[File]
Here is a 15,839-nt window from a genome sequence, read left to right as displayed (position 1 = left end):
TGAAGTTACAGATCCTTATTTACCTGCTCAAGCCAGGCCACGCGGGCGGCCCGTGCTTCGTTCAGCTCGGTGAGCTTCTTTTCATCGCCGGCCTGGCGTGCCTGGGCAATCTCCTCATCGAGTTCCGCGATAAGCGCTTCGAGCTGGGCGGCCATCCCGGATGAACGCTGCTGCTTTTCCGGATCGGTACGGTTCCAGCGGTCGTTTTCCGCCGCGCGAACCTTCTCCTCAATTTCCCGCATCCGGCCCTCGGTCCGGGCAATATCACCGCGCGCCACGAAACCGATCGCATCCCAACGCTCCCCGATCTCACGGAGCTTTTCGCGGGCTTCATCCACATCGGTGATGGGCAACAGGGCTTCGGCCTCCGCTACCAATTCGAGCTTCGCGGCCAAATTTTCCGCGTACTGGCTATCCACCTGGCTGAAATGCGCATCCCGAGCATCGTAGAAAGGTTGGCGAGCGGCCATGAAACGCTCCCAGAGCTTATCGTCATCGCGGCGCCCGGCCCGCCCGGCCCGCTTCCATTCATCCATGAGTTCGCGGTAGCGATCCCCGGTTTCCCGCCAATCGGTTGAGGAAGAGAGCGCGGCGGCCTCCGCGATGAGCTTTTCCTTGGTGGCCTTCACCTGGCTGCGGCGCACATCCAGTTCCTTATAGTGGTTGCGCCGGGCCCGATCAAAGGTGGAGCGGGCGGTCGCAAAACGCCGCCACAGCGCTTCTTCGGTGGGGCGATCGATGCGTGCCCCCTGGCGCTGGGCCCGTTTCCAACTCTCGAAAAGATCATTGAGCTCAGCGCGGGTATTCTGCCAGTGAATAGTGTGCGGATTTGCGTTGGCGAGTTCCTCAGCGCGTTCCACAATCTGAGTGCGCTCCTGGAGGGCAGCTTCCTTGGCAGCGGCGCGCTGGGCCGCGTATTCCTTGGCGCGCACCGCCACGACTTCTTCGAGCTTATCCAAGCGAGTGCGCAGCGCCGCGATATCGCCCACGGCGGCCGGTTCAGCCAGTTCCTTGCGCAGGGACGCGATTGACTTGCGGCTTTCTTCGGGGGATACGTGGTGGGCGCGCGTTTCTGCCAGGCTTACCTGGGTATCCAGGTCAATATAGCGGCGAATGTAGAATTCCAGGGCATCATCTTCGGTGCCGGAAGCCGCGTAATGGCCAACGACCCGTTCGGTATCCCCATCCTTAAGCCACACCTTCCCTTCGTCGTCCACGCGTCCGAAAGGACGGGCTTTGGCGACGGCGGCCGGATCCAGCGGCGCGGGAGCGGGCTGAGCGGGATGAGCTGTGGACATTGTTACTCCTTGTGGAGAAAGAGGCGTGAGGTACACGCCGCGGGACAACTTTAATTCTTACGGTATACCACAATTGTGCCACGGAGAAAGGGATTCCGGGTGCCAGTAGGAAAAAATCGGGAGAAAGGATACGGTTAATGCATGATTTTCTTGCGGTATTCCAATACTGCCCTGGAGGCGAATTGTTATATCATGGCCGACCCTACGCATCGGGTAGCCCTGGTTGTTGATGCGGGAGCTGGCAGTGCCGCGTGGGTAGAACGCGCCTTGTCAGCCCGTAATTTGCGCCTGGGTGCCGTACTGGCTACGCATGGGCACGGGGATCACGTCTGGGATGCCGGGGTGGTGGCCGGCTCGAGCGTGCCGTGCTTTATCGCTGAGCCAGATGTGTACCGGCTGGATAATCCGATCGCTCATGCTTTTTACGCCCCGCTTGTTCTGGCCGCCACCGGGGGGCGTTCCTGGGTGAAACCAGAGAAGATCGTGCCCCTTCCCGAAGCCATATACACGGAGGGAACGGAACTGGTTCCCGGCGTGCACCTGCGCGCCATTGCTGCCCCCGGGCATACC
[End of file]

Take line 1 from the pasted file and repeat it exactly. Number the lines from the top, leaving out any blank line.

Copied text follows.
Here is a 15,839-nt window from a genome sequence, read left to right as displayed (position 1 = left end):